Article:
Creasy's Column for Reel Life March 2019
By Hugh Creasy
It’s been a great season for algae. It’s been blooming away in vast quantities on our waterways in the summer heat. Low river flows give life to these leafless, stemless plants that soak up oxygen in the water and turn free-flowing rivers into turbid puddles.
Pollution helps, of course. Add a few million litres of animal faeces and urine draining off the landscape and nitrogen enrichment helps the algae garden grow. It’s highly visible in green or brown clumps trailing through rivers and streams and blooming away in lakes. Lake Horowhenua, a poster child for man’s destructive villainy, blooms a bright emerald green in the summer sun. It’s a wonder even algae grows in its poisonous depths, and its near neighbour, the Manawatu River is in a similar state. Global warming gets the blame, but global warming has only highlighted a problem that already existed.
Anglers have become familiar with its effects. Wading is a slippery business and even with the assistance of a wading staff, there are sure to be bruises at the end of a day on the river.
Lethargic fish, oxygen-starved, and in poor condition take a fly and flop about a bit before coming to the net where they roll over, half dead before they are caught. You have to go to the high country to catch good fish, or find a spring-fed stream that hasn’t been hammered by like-minded anglers or guides and their clients. Some of the best waters are being sequestered for the exclusive use of those willing to pay, a practice that goes against everything our forebears fought for, when they introduced trout more than a century ago. There was a saying: “On the river, Jack’s as good as his master.” It no longer applies. Jack has to win Lotto to be as good as his master.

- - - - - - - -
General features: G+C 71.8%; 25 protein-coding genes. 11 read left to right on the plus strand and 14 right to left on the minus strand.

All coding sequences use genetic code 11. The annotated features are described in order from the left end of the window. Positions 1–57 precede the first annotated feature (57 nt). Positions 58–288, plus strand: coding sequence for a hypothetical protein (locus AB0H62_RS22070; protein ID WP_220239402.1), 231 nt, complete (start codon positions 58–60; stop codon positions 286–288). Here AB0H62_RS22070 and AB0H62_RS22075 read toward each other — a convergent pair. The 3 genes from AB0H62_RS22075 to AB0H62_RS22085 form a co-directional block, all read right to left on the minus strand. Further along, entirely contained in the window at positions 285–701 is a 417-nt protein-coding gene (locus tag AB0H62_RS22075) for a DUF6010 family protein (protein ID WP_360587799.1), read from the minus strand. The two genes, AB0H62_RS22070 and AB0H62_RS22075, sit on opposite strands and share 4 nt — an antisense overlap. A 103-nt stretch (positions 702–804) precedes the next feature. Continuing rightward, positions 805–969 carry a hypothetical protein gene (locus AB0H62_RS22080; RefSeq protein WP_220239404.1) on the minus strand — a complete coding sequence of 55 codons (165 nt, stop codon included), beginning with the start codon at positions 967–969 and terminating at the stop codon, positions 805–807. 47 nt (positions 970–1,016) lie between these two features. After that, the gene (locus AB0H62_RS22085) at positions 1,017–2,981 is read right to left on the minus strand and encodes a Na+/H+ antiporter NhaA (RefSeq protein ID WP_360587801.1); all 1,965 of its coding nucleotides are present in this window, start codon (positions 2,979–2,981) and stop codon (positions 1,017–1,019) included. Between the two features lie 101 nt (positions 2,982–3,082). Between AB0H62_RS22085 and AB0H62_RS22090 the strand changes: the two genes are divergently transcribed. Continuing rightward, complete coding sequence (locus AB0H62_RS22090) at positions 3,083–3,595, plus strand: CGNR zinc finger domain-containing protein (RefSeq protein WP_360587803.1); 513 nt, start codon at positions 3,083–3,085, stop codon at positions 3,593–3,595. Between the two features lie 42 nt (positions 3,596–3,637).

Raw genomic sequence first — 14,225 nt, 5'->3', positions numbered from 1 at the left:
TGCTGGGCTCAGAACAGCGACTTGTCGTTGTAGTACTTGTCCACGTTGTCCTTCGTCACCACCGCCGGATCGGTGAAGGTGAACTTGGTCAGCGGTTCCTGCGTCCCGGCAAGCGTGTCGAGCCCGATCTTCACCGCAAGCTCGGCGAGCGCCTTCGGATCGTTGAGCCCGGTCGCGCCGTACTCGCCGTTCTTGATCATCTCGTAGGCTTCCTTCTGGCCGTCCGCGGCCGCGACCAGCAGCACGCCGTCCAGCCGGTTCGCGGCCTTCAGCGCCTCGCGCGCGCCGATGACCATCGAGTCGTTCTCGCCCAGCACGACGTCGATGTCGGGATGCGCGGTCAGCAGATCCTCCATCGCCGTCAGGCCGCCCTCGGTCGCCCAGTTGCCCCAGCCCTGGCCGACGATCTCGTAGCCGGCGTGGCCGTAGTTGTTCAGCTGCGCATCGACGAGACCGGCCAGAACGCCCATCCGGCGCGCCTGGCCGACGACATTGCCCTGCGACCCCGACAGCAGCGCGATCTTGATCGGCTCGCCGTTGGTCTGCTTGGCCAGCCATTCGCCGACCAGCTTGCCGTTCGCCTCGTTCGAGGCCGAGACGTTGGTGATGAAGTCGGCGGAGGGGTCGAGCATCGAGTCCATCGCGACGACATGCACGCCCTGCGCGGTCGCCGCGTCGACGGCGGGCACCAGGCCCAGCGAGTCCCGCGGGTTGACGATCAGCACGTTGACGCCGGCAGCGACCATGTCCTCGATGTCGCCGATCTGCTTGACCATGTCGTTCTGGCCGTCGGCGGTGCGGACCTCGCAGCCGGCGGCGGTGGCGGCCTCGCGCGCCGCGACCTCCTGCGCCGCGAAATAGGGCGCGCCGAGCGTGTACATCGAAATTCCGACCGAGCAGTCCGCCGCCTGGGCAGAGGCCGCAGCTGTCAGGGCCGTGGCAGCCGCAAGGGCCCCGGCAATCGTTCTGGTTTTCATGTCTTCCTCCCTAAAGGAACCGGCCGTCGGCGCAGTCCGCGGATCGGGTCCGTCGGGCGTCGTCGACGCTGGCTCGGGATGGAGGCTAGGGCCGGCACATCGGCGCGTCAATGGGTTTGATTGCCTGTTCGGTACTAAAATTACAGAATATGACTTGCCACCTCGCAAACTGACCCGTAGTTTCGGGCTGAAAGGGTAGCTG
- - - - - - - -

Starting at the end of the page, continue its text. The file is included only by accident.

There’s an upside to the algal bloom. While much of it is unpleasant some of it is edible. One day, in the concrete jungle, at a sidewalk cafe, a customer will order a latte and a slice of something sweet and both will have a tinge of green. He or she will go to whatever their form of transport and it will run on a distillate of what they had just eaten.
The recent season has been hard going. A visit to Lake Rotorua proved to be futile. We knew as soon as we arrived that things would be hard. There were no boats on the water, no anglers at the rivermouths and the water temperature was above 20 degrees. On the second day we spotted an angler in the water and his wife was reading a book on the shore. We asked how he was getting on.
“He’s been there, casting, for four hours,” she said. “He had one on and it got away.”
Rotorua offers some interesting places to visit and enjoy, so we spent more time being tourists than fishing. We caught nothing in four days.
There have been periods during the season when fish took the fly with some enthusiasm. Early on it was whitebait imitations, and while the water still had some winter chill there were good hatches of mayfly and caddis, but as summer heat took over and river levels dropped, it was night fishing that gave the best result, with brown and green beetle hatchings that got fish on the move. But late summer heat was relentless and fish have lost condition. They kept to the deepest pools and in deepest shade. A chilly night or two had them rising to cicadas that fell to the water, easy pickings for tired trout. Before winter and the next spawning season, trout will have to regain condition. There is still a month or two to go. If the fish do not recover it will be a hard winter and the exigencies of spawning will take a toll from which many will not recover.
We’ve had two seasons like this, and low country rivers and streams are showing the effects. An Australian friend said to me a few months ago:”Come over to Tassie, the fishing’s fantastic.” His most recent message has been:”Don’t bother. The drought has caught up with us.”
Weather like this comes in cycles. I’m pinning my hopes on the next cycle being a lot kinder and I’ll spend less time casting and more time bringing fish to the net.